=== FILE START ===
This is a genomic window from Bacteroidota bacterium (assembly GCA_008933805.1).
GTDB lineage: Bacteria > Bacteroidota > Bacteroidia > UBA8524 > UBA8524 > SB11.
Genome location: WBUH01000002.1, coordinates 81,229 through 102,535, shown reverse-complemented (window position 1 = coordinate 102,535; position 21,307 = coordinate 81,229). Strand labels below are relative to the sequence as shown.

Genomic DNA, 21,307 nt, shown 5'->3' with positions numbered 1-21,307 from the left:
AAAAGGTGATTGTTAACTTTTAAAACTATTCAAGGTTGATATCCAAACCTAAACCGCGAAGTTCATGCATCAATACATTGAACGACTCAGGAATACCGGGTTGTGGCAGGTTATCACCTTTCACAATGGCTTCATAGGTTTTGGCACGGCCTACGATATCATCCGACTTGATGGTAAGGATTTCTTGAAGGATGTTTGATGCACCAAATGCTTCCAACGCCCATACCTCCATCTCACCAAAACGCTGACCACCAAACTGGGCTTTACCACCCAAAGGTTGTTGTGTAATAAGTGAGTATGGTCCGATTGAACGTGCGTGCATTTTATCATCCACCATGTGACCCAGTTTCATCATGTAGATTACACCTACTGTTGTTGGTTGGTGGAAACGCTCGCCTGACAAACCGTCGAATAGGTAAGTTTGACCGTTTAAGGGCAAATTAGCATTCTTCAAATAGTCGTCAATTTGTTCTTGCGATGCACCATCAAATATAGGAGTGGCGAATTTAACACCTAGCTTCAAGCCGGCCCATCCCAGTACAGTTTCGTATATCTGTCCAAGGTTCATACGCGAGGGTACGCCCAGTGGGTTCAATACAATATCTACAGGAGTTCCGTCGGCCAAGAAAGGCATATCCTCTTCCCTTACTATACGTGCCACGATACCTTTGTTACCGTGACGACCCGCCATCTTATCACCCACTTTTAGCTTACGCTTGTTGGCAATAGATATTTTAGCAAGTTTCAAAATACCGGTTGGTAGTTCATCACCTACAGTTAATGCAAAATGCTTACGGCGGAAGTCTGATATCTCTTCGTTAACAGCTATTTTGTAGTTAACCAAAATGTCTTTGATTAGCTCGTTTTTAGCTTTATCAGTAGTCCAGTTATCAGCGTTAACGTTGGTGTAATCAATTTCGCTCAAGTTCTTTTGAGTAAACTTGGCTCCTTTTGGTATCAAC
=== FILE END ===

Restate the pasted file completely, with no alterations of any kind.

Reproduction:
This is a genomic window from Bacteroidota bacterium (assembly GCA_008933805.1).
GTDB lineage: Bacteria > Bacteroidota > Bacteroidia > UBA8524 > UBA8524 > SB11.
Genome location: WBUH01000002.1, coordinates 81,229 through 102,535, shown reverse-complemented (window position 1 = coordinate 102,535; position 21,307 = coordinate 81,229). Strand labels below are relative to the sequence as shown.

Genomic DNA, 21,307 nt, shown 5'->3' with positions numbered 1-21,307 from the left:
AAAAGGTGATTGTTAACTTTTAAAACTATTCAAGGTTGATATCCAAACCTAAACCGCGAAGTTCATGCATCAATACATTGAACGACTCAGGAATACCGGGTTGTGGCAGGTTATCACCTTTCACAATGGCTTCATAGGTTTTGGCACGGCCTACGATATCATCCGACTTGATGGTAAGGATTTCTTGAAGGATGTTTGATGCACCAAATGCTTCCAACGCCCATACCTCCATCTCACCAAAACGCTGACCACCAAACTGGGCTTTACCACCCAAAGGTTGTTGTGTAATAAGTGAGTATGGTCCGATTGAACGTGCGTGCATTTTATCATCCACCATGTGACCCAGTTTCATCATGTAGATTACACCTACTGTTGTTGGTTGGTGGAAACGCTCGCCTGACAAACCGTCGAATAGGTAAGTTTGACCGTTTAAGGGCAAATTAGCATTCTTCAAATAGTCGTCAATTTGTTCTTGCGATGCACCATCAAATATAGGAGTGGCGAATTTAACACCTAGCTTCAAGCCGGCCCATCCCAGTACAGTTTCGTATATCTGTCCAAGGTTCATACGCGAGGGTACGCCCAGTGGGTTCAATACAATATCTACAGGAGTTCCGTCGGCCAAGAAAGGCATATCCTCTTCCCTTACTATACGTGCCACGATACCTTTGTTACCGTGACGACCCGCCATCTTATCACCCACTTTTAGCTTACGCTTGTTGGCAATAGATATTTTAGCAAGTTTCAAAATACCGGTTGGTAGTTCATCACCTACAGTTAATGCAAAATGCTTACGGCGGAAGTCTGATATCTCTTCGTTAACAGCTATTTTGTAGTTAACCAAAATGTCTTTGATTAGCTCGTTTTTAGCTTTATCAGTAGTCCAGTTATCAGCGTTAACGTTGGTGTAATCAATTTCGCTCAAGTTCTTTTGAGTAAACTTGGCTCCTTTTGGTATCAAC